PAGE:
As the guidance for COVID-19 continues to shift and evolve, there’s a lot of talk about N95 face masks and the need for them. I want to clarify some information that some people may not fully understand. There are differences between an N95, surgical mask, and cloth face masks. Below there is a link to how to make your own and an info-graphic on the differences of these masks.
An N95 is a type of respirator that has been tested, evaluated, and approved by National Institute for Occupational Safety and Health (NIOSH). The testing is designed to ensure the mask filters 95% of large and small particulates. It is tight fitting and needs to be adjusted properly to ensure minimal leakage around the edges when a user inhale. These were designed to protect workers from non-oil aerosols and droplets. They can be re-worn, although ideally discarded as frequently as practicable.
A surgical mask is cleared by the Food and Drug Administration (FDA). They are not a respirator and do not have a tight fit. They allow air to leak around the edges when the user inhales. They do need to be properly worn per instructions to offer the best protection. These are designed to be fluid resistant and provide against large droplets or splashes from bodily fluids. These are also designed to be disposable or laundered in some cases. They offer protection for both the wearer and those around them.
A cloth face mask, homemade masks, bandannas, and other improvised coverings are not typically tested or approved. There isn’t much info on the efficiency or protection offered by these. However, they do offer protection. They do stop a certain level of droplets and some aerosols from entering your respiratory system when properly worn. They should be worn covering both the mouth and nose and not removed until you are away from any hazard. They can be made at home and even include some filters. If they are re-usable, they should be washed frequently and dried in the sun.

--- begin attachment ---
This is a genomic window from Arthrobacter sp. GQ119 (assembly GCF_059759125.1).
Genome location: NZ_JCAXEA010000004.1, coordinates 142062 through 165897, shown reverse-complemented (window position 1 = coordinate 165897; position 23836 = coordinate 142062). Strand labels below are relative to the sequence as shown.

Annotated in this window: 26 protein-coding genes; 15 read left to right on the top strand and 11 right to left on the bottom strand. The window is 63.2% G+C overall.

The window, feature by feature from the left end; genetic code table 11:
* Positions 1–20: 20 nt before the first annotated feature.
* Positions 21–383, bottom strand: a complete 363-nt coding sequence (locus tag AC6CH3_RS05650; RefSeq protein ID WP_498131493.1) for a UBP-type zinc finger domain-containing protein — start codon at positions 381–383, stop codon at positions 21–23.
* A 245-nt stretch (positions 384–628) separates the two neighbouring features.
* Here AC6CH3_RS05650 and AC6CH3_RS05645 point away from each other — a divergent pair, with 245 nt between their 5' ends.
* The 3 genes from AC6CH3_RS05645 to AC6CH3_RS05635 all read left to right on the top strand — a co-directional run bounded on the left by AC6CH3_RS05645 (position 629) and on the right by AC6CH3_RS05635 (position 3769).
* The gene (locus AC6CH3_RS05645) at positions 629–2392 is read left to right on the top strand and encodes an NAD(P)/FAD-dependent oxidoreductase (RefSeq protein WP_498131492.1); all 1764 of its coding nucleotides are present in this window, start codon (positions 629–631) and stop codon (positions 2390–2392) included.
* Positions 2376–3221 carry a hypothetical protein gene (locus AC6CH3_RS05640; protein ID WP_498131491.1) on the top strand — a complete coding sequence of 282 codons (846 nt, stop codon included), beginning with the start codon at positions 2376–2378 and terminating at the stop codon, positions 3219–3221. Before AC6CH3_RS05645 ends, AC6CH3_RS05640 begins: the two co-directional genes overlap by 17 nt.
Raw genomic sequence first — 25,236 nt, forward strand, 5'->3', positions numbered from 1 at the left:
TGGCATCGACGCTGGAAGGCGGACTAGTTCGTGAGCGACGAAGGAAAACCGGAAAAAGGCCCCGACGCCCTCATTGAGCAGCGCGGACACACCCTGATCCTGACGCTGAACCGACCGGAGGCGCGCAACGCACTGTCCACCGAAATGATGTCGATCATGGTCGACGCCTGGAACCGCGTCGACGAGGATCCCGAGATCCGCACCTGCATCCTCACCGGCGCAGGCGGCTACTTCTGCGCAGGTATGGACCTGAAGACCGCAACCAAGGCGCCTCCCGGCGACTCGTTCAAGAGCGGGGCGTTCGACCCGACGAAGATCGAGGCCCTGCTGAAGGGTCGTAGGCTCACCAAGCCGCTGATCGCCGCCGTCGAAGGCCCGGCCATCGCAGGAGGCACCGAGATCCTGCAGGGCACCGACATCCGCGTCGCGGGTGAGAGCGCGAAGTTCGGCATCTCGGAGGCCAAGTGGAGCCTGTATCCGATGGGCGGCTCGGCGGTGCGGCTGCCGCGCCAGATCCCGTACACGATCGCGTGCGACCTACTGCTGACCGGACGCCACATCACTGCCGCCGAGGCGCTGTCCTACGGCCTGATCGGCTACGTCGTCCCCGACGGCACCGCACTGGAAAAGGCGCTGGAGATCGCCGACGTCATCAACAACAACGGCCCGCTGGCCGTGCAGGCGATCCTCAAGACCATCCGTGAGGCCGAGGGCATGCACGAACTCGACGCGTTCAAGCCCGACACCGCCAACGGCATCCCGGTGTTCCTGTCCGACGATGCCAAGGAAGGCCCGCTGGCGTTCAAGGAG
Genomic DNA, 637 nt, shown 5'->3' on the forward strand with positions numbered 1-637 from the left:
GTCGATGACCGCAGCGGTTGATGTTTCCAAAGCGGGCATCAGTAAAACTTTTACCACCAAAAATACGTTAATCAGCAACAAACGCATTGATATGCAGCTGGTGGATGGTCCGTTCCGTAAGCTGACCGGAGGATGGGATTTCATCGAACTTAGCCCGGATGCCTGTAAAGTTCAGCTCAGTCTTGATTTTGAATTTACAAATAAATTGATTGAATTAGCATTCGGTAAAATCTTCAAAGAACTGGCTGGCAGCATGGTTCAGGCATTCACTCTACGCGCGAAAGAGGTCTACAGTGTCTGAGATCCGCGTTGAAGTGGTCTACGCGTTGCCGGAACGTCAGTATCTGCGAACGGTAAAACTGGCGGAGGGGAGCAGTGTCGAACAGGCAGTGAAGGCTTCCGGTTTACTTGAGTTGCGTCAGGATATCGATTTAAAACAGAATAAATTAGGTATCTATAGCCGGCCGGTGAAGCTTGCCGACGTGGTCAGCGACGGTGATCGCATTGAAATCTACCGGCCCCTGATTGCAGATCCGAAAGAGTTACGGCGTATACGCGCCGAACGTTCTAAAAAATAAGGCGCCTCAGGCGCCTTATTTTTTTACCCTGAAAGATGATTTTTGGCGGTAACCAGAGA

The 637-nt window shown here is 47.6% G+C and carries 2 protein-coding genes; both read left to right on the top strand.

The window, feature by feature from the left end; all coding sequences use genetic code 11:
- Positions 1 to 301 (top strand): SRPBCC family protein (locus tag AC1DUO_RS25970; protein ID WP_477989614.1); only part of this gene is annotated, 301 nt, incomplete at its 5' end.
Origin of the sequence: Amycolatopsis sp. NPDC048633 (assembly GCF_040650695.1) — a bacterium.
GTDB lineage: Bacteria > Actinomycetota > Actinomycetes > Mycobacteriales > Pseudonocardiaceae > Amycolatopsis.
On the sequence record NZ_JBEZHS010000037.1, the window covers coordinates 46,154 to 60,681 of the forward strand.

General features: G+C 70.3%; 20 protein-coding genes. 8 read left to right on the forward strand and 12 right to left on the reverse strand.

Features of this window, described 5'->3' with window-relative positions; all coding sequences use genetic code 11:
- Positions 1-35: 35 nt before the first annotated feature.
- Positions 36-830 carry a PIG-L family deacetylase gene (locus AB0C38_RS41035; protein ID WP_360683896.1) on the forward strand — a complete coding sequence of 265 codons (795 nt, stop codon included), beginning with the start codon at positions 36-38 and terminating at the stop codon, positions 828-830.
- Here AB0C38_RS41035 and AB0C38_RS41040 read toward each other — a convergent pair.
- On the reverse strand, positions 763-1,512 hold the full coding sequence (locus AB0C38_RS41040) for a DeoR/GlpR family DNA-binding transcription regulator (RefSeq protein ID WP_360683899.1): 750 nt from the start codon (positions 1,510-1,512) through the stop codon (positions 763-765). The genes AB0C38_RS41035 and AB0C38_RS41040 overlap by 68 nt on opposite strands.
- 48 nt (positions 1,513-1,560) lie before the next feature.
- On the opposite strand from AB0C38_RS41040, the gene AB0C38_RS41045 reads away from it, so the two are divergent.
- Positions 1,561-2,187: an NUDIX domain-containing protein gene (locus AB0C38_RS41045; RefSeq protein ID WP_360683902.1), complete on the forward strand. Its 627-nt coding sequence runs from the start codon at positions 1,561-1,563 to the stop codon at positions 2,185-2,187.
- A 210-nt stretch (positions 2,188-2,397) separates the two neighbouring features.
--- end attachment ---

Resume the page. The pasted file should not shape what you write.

If you decide to wear a face mask, it’s important to wear it properly and follow CDC and manufacturer’s instructions. Wear them when advised by your doctor, or before there is a hazard present. For instance, put the mask on before you get out of your car to go to the grocery store. Leave the mask in place until you are away from the hazard, i.e. back in the car. Do not remove the mask to talk to people, or on the phone, or sample the grapes. Anytime you remove the mask you could be putting yourself and others at risk.
We are in uncertain times, but we all need to do our part and stay home as much as possible. Allow elderly and parents of young children first option on necessities. And if you have any spare N95 masks, please donate them to your local healthcare providers. There is a huge shortage to keep them safe, and if they get sick, we are all screwed! Below is a link to the CDC guidelines on properly wearing a face mask, as well as how to make your own. Be safe everyone and if you don’t need to go out, don’t go out.
If you are not a seamstress you may have found the link above useless. With that in mind, for those of us with less than an ideal sewing aptitude, or those looking for other ways to make face masks, let me introduce you to HappyDIYHome.com. They put out a post that has 5 alternatives to creating a face masks, 2 of which that don’t require any sewing! Link HERE. I hate to admit it, but the idea of making a face mask out of a T-shirt never occurred to me. Most of us probably have an old favorite shirt we are still holding onto, thinking one day we will fit back in it. This may be a great time to “up-cycle” it into a functional face covering.